For example, there’s an upcoming project that resulted from the t-shirt a friend was wearing. It depicted a common mathematical sequence in an unfamiliar way. We’re going to take that unfamiliar way (it’s visual rather than numerical), and imagine it as a graphic score. That way we’ll “hear” the source concept.

Sometimes we repeat past projects, or tweak previous ones. Some are proposed by other people, such as this one, which was proposed by an artist we’ve worked with in the past. I have a long list, and often those are delayed because other ideas present themselves and are acted on immediately.

Also, I spend a lot of time thinking about the sequence of projects, making sure they’re balanced, that we alternate heavy concept ones with straightforward ones, and ones that require wholly original production with something sample-based, and so forth. Again, thanks for asking.

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Took my guitar to a nearby water view.

Played a simple chord progression and, since I couldn’t look away from my picking hand for long, I took cues about the breeze from my sweaty face.

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I made this in-situ at the arboretum across the road from my work. A nice way to spend my lunchbreak. I had my laptop set up on a table under a melaleuca tree running a 2018 Max patch which randomises sine tones, noise and samples triggered/manipulated from incoming acoustic information via the mic input (laptop pinhole mic in this case) – e.g. degrees of amplitude and pitch. It is a fairly unpredictable patch, and it might not be immediately evident that there’s an explicit correlation to the environmental sounds in the site (wind, birds, traffic) and the patch’s output, but there’s a loose interplay and I really like in the instances of space, presences, etc. The Max output is simply coming out of the laptop’s stereo speakers and this - along with the environment itself - was recorded with my handheld recorder up fairly close to the laptop so I could capture the spatial placement of the sounds being produced in Max (such as the shifting placement of the insect trills and bells.)

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Listening to the crickets and frogs singing so happily after flooding rains, different from the quiet nights not so long ago during the dry and the fires so close. I hum with them. and Vocal noises with the insects.
Edited and layered the single recording and mixed it.

6 Likes

The playlist is now rolling:

This is written in the Processing program language. The video portion is generated by Daniel Shiffman’s Flocking code.

I wrote the sound generation code. I use two pulse oscillators. One for the x-axis and one for the y-axis.
The average position of the boids is mapped to the frequency of each respective oscillator. So, if the boids move, in general, up, the pitch of one oscillator goes up. Similarly if the boids move to the right, the second oscillator increases in pitch. Finally, the standard deviations of the locations of the boids is mapped to the width of the oscillators. I’m glossing over some details, but that’s the basic idea.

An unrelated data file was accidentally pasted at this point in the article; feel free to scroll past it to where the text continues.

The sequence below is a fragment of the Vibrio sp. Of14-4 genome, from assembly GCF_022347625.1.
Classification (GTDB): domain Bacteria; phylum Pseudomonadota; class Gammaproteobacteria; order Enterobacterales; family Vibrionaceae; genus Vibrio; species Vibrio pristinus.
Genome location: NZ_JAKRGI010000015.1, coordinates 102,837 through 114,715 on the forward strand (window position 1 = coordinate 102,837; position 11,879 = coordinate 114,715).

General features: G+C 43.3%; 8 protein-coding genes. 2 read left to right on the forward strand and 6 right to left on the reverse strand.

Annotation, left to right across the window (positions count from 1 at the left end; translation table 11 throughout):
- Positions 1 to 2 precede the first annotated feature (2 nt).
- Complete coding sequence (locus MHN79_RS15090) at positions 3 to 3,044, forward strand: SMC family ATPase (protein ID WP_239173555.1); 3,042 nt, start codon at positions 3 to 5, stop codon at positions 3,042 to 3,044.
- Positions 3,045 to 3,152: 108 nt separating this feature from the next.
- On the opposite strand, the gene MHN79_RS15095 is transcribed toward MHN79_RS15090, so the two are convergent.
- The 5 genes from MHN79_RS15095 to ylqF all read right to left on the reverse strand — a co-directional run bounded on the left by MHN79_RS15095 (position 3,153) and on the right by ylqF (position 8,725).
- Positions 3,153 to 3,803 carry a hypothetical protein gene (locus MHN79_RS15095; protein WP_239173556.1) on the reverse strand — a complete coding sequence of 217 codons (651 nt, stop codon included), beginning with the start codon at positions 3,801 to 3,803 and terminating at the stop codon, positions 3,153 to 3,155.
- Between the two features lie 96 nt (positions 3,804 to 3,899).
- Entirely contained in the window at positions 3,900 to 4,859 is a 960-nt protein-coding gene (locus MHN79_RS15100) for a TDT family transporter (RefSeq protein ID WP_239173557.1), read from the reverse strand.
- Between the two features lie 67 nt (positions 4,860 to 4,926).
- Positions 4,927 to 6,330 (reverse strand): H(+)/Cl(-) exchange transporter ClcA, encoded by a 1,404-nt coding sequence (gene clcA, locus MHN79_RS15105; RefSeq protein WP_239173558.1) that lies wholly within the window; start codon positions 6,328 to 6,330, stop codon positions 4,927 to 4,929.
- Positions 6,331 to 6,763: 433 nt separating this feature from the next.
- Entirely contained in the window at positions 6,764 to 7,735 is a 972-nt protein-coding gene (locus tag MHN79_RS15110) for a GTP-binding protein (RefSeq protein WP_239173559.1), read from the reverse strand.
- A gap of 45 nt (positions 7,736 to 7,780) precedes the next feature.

Here is the crux of my sound mapping code:

    x_avg = self.get_x_avg()
    x_velocity_avg = self.get_x_velocity_avg()
    y_velocity_avg = self.get_y_velocity_avg()
    pos = (x_avg / w) * 2 - 1
    y_avg = self.get_y_avg()
    
    x_std_dev = std_dev([b.location[0] for b in self.boids])
    y_std_dev = std_dev([b.location[1] for b in self.boids])
    
    # Syntax: .set(  freq,               width, amp,            add, pos)
    ch_1.set(       x_avg, x_std_dev / (w / 2),   1, x_velocity_avg, pos)
    ch_2.set(-(h - y_avg), y_std_dev / (h / 2),   1, y_velocity_avg, pos)

The full code is here. I would recommend running the code as the video is only a random three minute sample of the idea.

Of course the screen wraps around. (The boids are flying on the surface of a torus.) The way I’ve written it, the audio also “wraps around”. It might make sense to use absolute frequencies instead, and have the app stop after the pitch goes out of hearing range. Maybe I will try that.

I didn’t realize until after finishing that nature was supposed to affect the rhythm. Also, this is a simulation of nature, rather than nature itself. So, I kind of broke the rules. Sorry.

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Oops! Strayed quite a way from the brief on this one!

OK … the original idea was to use weather data to ‘conduct’ the tempo on a piece … but I ended up using weather data from https://rp5.ru in TwoTone [app.twotone.io] to generate some ‘music’ which I then layered, morphed and messed with …

Have a great week! h u :slight_smile:

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Non-submission (with acknowledgment to @DetritusTabuIII!), as I’ve applied the technique shared by Brian Crabtree in project 223 and layered all the takes – including the interruption at the end.

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I tidied this up into a slightly more formalized statement. Thanks for the prompt to write about the prompts.

https://disquiet.com/2020/02/14/reverse-engineering-musical-composition-prompts/

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Hey All, I started by using some nature sounds from freesound (including one from the marvelous uploader klankbeeld) since I don’t really have the technology to record outside plus it is freaking cold out there with the wind blowing. I focused on the performance aspect and improvised the parts and tried to accompany the field recording tracks and keep it kinda flowing tempo wise. There is a great freedom in getting away from tempo and notes of a melody but I hope it retains something.